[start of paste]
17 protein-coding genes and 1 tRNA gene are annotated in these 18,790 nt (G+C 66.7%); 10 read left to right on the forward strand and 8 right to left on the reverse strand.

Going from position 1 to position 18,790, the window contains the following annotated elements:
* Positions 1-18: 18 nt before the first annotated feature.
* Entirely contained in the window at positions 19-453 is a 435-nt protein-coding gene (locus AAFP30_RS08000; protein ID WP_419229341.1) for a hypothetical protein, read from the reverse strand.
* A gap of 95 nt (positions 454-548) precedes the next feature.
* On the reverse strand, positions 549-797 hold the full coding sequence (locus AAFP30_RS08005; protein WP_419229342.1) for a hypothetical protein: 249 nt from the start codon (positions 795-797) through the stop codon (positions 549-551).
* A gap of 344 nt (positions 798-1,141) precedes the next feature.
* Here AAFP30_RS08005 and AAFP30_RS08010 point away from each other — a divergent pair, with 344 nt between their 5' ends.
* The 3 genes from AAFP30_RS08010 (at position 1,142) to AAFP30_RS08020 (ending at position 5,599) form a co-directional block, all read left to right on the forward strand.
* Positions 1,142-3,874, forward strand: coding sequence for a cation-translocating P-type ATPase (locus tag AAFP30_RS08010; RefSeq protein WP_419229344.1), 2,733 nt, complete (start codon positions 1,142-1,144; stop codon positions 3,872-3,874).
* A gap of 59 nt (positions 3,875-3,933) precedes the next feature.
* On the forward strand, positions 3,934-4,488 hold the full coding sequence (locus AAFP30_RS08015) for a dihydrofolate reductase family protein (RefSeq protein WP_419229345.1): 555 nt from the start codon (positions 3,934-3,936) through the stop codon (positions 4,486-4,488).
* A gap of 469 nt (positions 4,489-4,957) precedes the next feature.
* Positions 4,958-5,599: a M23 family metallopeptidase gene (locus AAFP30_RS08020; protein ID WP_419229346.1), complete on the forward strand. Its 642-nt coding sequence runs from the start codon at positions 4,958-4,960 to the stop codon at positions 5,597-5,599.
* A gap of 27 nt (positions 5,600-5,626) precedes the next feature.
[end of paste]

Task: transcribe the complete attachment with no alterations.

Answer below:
17 protein-coding genes and 1 tRNA gene are annotated in these 18,790 nt (G+C 66.7%); 10 read left to right on the forward strand and 8 right to left on the reverse strand.

Going from position 1 to position 18,790, the window contains the following annotated elements:
* Positions 1-18: 18 nt before the first annotated feature.
* Entirely contained in the window at positions 19-453 is a 435-nt protein-coding gene (locus AAFP30_RS08000; protein ID WP_419229341.1) for a hypothetical protein, read from the reverse strand.
* A gap of 95 nt (positions 454-548) precedes the next feature.
* On the reverse strand, positions 549-797 hold the full coding sequence (locus AAFP30_RS08005; protein WP_419229342.1) for a hypothetical protein: 249 nt from the start codon (positions 795-797) through the stop codon (positions 549-551).
* A gap of 344 nt (positions 798-1,141) precedes the next feature.
* Here AAFP30_RS08005 and AAFP30_RS08010 point away from each other — a divergent pair, with 344 nt between their 5' ends.
* The 3 genes from AAFP30_RS08010 (at position 1,142) to AAFP30_RS08020 (ending at position 5,599) form a co-directional block, all read left to right on the forward strand.
* Positions 1,142-3,874, forward strand: coding sequence for a cation-translocating P-type ATPase (locus tag AAFP30_RS08010; RefSeq protein WP_419229344.1), 2,733 nt, complete (start codon positions 1,142-1,144; stop codon positions 3,872-3,874).
* A gap of 59 nt (positions 3,875-3,933) precedes the next feature.
* On the forward strand, positions 3,934-4,488 hold the full coding sequence (locus AAFP30_RS08015) for a dihydrofolate reductase family protein (RefSeq protein WP_419229345.1): 555 nt from the start codon (positions 3,934-3,936) through the stop codon (positions 4,486-4,488).
* A gap of 469 nt (positions 4,489-4,957) precedes the next feature.
* Positions 4,958-5,599: a M23 family metallopeptidase gene (locus AAFP30_RS08020; protein ID WP_419229346.1), complete on the forward strand. Its 642-nt coding sequence runs from the start codon at positions 4,958-4,960 to the stop codon at positions 5,597-5,599.
* A gap of 27 nt (positions 5,600-5,626) precedes the next feature.